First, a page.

I was recently tearing some old pine lumber off a very old shack on our
property, just working and thinking how primitive and rough those guys
had it. They didn't really have access to the building information we
have now days. Probably just threw these old shacks together any way
they could. Probably did't even have a square. Hell, Didn't know what
square was. It's a miricle these old houses didn't fall down in a year
or so. Rough sawn pine on the outside from an old circle mill, never
any type of treatment or preservative.
Well, when I started pulling that old siding off, much of which is
still plenty solid, I noticed that the top plate was a solid 4x4 or 4x5
and all the studs are mortised into it. When I get to the corner, the
corner is mortised into the top plate and pegged. The peg is still
holding. Come to think of it, this was my great granddads old house.
About 125 yrs. old. It just fell down about 5 years ago.
I didn't think those guys knew much about building. Shoot, I wish they
could come back and teach me some stuff!!
with new respect,
All made from good heart wood from eons old trees.
Yeah, they took their time, did it once, and did it right.
Look for a "timber framing" class in your area if, and only if,
you have the body which can handle tossing 8"x12"x30' beams
around with one hand. ;) Ah, to be young again...
P.S: Thanks for not mentioning broken Searz products (as I first
thought the thread might do.)
--== EAT RIGHT...KEEP FIT...DIE ANYWAY ==--
http://www.diversify.com/stees.html - Schnazzy Tees online
the house wasn't timber framed though. It appeared to be conventional
framing. Studs on 24 instead of 16, but every darn stud was mortised
into the top beam. The pegs were hand whittled as well. Damned'est
thang I ever saw. Must have taken a day for one short wall.
not all craftsman tools are dead or disabled,,,some are dying. . .*G*
it just seems that all of mine are dying REALLY slowly, and show no
signs of the "last gasp for air"
Traves, Who is pleasantly waiting the flames. . .hehe
I dunno - I agree. I have an old, dying Craftsman 1/4" Router circa 1963 -
all aluminum housing, etc that is still going strong. As an aside, the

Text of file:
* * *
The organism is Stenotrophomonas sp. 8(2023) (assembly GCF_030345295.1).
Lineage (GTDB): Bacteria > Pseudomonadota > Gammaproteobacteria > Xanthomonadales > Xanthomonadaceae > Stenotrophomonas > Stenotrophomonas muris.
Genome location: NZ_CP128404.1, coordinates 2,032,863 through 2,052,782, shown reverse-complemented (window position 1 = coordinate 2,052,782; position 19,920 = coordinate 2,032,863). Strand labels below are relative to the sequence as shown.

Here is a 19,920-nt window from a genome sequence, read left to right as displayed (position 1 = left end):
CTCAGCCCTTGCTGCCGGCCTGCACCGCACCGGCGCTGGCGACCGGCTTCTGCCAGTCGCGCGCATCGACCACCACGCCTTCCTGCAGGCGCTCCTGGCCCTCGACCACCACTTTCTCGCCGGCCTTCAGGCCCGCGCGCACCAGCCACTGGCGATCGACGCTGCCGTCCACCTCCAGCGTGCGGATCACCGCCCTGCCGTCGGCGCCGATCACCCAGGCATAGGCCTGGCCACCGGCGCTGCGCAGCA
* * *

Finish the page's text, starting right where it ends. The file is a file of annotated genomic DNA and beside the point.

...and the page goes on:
instruction manual diagrams the PROPER way to rout is *against* the rotation
of the bit, IE climb cutting - your router would move from right to left
along the outside edge of the board. Did it that way for years with no
Also have a Craftsman 10" Contractor saw circa 1957 that is still *dying* -
loves the WWII blade too.
Also have a plate joiner - relatively new that has been dying for about 4
I have also had my share of crap. It's sort of like Harbor Freight - you
have to look at each thing individually -some is a good buy, some is
I get a little irritated with the constant use of "Crapsman" or "M$" but
then, at my age, I get a little irritated about a lot of things.
"Traves W. Coppock" <newsgroups-AT-farmvalleywoodworks-DOT-com> wrote in
message Crawled out of the shop and said. . .:
Traves W. Coppock <newsgroups-AT-farmvalleywoodworks-DOT-com> wrote:
Hello, I'm Silvan, and I own Craftsman tools...
Mixed bag. I love a couple of them, live with a couple of them, and I
absolutely detest my router. The only good thing about that router is...
um... The only good thing about that router is the feeling of satisfaction
I will get when I toss it into a concrete wall with my trebuchet some day.
Michael McIntyre ---- Silvan < email@example.com>
Linux fanatic, and certified Geek; registered Linux user #243621
I believe you have it backwards.
Climb cutting is cutting with the direction of rotation, so that the cutting
action tends to pull the cutter along. As in a radial arm saw. It can give
you a better finish, but it is more dangerous. Most routing is done with
normal (non-climb) cutting.
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